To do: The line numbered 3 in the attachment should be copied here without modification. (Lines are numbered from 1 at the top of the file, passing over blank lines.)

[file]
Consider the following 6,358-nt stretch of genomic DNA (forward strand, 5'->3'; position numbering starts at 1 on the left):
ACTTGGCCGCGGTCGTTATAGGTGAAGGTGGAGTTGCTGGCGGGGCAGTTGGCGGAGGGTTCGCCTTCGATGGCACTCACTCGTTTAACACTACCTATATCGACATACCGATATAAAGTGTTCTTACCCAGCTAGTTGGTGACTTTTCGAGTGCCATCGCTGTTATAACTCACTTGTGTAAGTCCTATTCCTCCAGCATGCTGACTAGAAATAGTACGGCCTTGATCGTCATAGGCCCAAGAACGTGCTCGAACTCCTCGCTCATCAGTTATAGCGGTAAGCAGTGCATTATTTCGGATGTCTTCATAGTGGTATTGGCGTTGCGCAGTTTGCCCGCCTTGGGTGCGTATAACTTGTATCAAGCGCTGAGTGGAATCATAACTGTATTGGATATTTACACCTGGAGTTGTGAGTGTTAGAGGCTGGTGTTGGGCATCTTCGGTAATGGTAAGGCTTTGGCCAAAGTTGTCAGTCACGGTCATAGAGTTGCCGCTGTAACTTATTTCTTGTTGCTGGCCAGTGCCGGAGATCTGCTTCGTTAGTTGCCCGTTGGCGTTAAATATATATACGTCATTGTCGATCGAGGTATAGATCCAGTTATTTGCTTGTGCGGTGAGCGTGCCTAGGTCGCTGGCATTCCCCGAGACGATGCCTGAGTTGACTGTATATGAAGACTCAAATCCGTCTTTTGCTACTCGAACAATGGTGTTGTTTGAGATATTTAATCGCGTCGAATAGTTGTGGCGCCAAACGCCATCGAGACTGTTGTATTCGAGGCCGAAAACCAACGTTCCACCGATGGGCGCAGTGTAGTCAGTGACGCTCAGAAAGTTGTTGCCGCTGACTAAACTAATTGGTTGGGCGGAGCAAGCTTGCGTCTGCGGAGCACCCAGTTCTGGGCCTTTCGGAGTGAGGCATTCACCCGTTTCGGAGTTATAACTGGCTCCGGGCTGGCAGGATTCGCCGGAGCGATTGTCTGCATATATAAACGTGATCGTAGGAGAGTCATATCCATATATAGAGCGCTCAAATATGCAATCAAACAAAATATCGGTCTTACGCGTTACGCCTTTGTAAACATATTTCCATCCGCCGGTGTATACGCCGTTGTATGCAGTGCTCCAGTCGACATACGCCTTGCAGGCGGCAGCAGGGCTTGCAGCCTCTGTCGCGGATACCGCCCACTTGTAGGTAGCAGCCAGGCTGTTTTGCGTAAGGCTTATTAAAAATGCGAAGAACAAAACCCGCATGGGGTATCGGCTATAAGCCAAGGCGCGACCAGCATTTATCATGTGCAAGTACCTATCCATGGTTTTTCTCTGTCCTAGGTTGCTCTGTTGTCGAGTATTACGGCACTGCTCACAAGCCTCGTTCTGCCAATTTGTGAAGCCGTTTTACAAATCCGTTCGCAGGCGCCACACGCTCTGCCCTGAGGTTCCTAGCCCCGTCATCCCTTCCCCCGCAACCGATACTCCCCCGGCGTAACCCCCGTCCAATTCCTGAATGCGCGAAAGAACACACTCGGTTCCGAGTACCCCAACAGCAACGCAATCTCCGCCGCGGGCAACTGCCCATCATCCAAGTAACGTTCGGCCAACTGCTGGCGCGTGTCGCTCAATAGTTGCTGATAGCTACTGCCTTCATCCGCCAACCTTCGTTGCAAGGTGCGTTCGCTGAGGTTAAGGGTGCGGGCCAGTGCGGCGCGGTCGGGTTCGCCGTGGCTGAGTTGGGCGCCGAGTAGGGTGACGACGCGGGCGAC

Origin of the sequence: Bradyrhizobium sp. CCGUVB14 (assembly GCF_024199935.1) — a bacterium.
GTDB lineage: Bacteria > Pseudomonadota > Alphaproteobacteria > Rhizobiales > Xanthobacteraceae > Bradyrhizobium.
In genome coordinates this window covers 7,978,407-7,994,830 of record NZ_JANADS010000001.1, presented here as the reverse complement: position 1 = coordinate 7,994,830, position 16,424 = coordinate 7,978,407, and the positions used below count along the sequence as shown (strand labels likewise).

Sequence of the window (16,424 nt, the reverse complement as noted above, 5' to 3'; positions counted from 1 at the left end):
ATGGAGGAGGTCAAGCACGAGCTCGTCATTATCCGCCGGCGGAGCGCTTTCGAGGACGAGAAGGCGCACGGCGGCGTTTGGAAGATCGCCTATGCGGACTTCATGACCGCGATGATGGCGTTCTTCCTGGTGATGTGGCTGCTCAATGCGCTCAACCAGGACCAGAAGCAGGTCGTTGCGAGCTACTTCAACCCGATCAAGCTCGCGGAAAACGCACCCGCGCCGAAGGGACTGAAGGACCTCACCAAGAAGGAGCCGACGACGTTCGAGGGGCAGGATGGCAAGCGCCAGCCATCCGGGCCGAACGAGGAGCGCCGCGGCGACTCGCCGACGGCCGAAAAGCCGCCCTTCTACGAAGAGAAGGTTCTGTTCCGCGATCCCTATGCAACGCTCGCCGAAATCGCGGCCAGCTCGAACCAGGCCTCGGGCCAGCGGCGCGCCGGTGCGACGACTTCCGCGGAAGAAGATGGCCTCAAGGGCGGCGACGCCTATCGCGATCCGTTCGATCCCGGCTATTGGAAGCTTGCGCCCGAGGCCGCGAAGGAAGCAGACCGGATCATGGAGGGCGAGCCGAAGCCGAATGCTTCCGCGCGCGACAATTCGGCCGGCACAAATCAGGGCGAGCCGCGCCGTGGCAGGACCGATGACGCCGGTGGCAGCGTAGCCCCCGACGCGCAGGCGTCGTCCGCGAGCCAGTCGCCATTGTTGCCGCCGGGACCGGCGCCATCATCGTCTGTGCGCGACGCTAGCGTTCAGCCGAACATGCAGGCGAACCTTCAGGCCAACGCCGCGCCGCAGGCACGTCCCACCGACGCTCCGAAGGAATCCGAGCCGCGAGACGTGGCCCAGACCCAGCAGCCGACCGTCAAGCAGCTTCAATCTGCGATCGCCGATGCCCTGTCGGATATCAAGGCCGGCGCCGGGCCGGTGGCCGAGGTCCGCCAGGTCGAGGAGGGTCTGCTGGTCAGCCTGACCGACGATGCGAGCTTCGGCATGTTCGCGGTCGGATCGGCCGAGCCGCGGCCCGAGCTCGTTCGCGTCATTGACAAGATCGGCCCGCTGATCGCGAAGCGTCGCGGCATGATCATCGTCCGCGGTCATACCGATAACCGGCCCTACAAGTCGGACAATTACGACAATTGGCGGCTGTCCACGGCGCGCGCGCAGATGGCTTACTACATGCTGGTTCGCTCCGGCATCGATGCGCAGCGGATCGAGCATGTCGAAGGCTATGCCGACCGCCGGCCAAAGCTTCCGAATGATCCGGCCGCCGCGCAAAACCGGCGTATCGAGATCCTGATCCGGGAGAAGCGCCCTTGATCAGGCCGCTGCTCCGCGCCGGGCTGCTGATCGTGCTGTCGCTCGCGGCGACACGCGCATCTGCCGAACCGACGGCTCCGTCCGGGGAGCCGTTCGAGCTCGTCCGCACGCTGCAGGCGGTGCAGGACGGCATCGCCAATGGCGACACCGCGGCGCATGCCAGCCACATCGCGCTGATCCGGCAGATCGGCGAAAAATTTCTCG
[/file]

Origin of the sequence: Bradyrhizobium sp. CCGUVB14 (assembly GCF_024199935.1) — a bacterium.